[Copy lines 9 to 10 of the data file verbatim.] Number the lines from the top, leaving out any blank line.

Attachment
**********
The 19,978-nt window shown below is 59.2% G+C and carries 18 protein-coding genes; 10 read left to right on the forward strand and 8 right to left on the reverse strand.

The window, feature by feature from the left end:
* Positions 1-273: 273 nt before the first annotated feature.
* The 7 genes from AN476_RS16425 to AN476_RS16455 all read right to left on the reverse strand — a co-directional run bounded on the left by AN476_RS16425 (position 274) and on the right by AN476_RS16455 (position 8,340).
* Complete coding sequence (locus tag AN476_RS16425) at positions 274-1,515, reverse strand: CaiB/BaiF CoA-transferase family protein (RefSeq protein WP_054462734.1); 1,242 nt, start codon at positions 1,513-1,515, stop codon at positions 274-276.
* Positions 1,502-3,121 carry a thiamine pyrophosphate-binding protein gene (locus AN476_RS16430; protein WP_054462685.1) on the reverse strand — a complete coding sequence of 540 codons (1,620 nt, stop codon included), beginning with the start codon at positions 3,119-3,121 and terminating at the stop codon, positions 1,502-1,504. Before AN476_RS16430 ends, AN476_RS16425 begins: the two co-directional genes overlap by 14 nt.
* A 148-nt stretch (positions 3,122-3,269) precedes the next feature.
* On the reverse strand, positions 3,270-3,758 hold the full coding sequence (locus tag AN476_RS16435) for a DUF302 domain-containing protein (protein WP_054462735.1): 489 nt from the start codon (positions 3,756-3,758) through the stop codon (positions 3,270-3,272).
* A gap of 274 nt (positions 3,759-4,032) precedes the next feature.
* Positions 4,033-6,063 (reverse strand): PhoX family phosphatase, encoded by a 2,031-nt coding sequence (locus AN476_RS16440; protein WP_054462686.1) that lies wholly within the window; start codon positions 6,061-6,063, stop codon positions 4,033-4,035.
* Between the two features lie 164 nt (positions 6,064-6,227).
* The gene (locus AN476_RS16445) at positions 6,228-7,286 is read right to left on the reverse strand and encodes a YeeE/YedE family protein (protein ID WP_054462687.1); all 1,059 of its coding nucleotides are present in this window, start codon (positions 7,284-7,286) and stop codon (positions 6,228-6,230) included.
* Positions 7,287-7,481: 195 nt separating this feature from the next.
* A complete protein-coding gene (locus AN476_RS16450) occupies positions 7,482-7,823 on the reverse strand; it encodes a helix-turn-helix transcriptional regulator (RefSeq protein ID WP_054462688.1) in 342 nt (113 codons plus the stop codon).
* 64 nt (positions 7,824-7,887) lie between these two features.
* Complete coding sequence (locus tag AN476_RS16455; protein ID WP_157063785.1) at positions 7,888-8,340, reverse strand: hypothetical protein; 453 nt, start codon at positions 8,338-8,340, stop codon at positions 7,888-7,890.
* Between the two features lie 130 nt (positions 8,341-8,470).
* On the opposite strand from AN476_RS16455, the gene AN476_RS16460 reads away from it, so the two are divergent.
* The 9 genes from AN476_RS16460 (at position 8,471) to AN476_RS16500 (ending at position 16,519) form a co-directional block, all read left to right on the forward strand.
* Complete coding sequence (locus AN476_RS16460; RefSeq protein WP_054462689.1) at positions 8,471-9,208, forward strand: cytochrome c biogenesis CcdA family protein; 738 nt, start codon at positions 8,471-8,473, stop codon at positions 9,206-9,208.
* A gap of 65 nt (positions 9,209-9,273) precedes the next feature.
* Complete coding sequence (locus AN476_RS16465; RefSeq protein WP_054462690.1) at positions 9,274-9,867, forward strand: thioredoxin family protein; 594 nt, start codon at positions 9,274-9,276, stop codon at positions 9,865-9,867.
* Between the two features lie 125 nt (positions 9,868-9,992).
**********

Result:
* A gap of 274 nt (positions 3,759-4,032) precedes the next feature.
* Positions 4,033-6,063 (reverse strand): PhoX family phosphatase, encoded by a 2,031-nt coding sequence (locus AN476_RS16440; protein WP_054462686.1) that lies wholly within the window; start codon positions 6,061-6,063, stop codon positions 4,033-4,035.